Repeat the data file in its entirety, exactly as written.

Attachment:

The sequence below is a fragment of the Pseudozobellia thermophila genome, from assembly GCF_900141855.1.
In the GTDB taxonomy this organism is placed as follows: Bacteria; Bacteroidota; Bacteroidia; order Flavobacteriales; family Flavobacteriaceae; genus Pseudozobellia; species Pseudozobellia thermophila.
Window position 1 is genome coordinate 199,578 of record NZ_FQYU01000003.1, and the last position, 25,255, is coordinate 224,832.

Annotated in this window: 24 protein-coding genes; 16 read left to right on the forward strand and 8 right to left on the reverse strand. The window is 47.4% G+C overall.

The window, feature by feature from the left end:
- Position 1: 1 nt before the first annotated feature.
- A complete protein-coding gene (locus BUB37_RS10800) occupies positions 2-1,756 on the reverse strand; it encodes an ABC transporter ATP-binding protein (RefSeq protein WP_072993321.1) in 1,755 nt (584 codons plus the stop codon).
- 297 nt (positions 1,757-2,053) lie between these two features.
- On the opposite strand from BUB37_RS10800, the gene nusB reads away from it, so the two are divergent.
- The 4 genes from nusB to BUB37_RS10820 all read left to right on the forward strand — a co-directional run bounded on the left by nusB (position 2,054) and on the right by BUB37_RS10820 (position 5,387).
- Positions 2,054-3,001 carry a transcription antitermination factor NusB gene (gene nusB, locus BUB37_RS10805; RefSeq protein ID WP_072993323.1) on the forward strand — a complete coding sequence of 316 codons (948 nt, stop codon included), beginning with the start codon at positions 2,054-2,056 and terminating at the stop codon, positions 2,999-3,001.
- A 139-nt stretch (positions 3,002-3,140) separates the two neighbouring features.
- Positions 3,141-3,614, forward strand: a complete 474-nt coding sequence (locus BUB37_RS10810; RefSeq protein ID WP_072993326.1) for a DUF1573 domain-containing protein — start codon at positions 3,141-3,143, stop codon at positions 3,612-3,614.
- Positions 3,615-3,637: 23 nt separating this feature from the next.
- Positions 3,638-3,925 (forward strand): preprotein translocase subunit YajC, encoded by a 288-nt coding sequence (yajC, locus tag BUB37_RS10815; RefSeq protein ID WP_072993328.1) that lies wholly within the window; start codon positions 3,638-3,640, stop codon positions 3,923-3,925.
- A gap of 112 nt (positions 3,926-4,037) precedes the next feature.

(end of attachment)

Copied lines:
The sequence below is a fragment of the Pseudozobellia thermophila genome, from assembly GCF_900141855.1.
In the GTDB taxonomy this organism is placed as follows: Bacteria; Bacteroidota; Bacteroidia; order Flavobacteriales; family Flavobacteriaceae; genus Pseudozobellia; species Pseudozobellia thermophila.
Window position 1 is genome coordinate 199,578 of record NZ_FQYU01000003.1, and the last position, 25,255, is coordinate 224,832.

Annotated in this window: 24 protein-coding genes; 16 read left to right on the forward strand and 8 right to left on the reverse strand. The window is 47.4% G+C overall.

The window, feature by feature from the left end:
- Position 1: 1 nt before the first annotated feature.
- A complete protein-coding gene (locus BUB37_RS10800) occupies positions 2-1,756 on the reverse strand; it encodes an ABC transporter ATP-binding protein (RefSeq protein WP_072993321.1) in 1,755 nt (584 codons plus the stop codon).
- 297 nt (positions 1,757-2,053) lie between these two features.
- On the opposite strand from BUB37_RS10800, the gene nusB reads away from it, so the two are divergent.
- The 4 genes from nusB to BUB37_RS10820 all read left to right on the forward strand — a co-directional run bounded on the left by nusB (position 2,054) and on the right by BUB37_RS10820 (position 5,387).
- Positions 2,054-3,001 carry a transcription antitermination factor NusB gene (gene nusB, locus BUB37_RS10805; RefSeq protein ID WP_072993323.1) on the forward strand — a complete coding sequence of 316 codons (948 nt, stop codon included), beginning with the start codon at positions 2,054-2,056 and terminating at the stop codon, positions 2,999-3,001.
- A 139-nt stretch (positions 3,002-3,140) separates the two neighbouring features.
- Positions 3,141-3,614, forward strand: a complete 474-nt coding sequence (locus BUB37_RS10810; RefSeq protein ID WP_072993326.1) for a DUF1573 domain-containing protein — start codon at positions 3,141-3,143, stop codon at positions 3,612-3,614.
- Positions 3,615-3,637: 23 nt separating this feature from the next.
- Positions 3,638-3,925 (forward strand): preprotein translocase subunit YajC, encoded by a 288-nt coding sequence (yajC, locus tag BUB37_RS10815; RefSeq protein ID WP_072993328.1) that lies wholly within the window; start codon positions 3,638-3,640, stop codon positions 3,923-3,925.
- A gap of 112 nt (positions 3,926-4,037) precedes the next feature.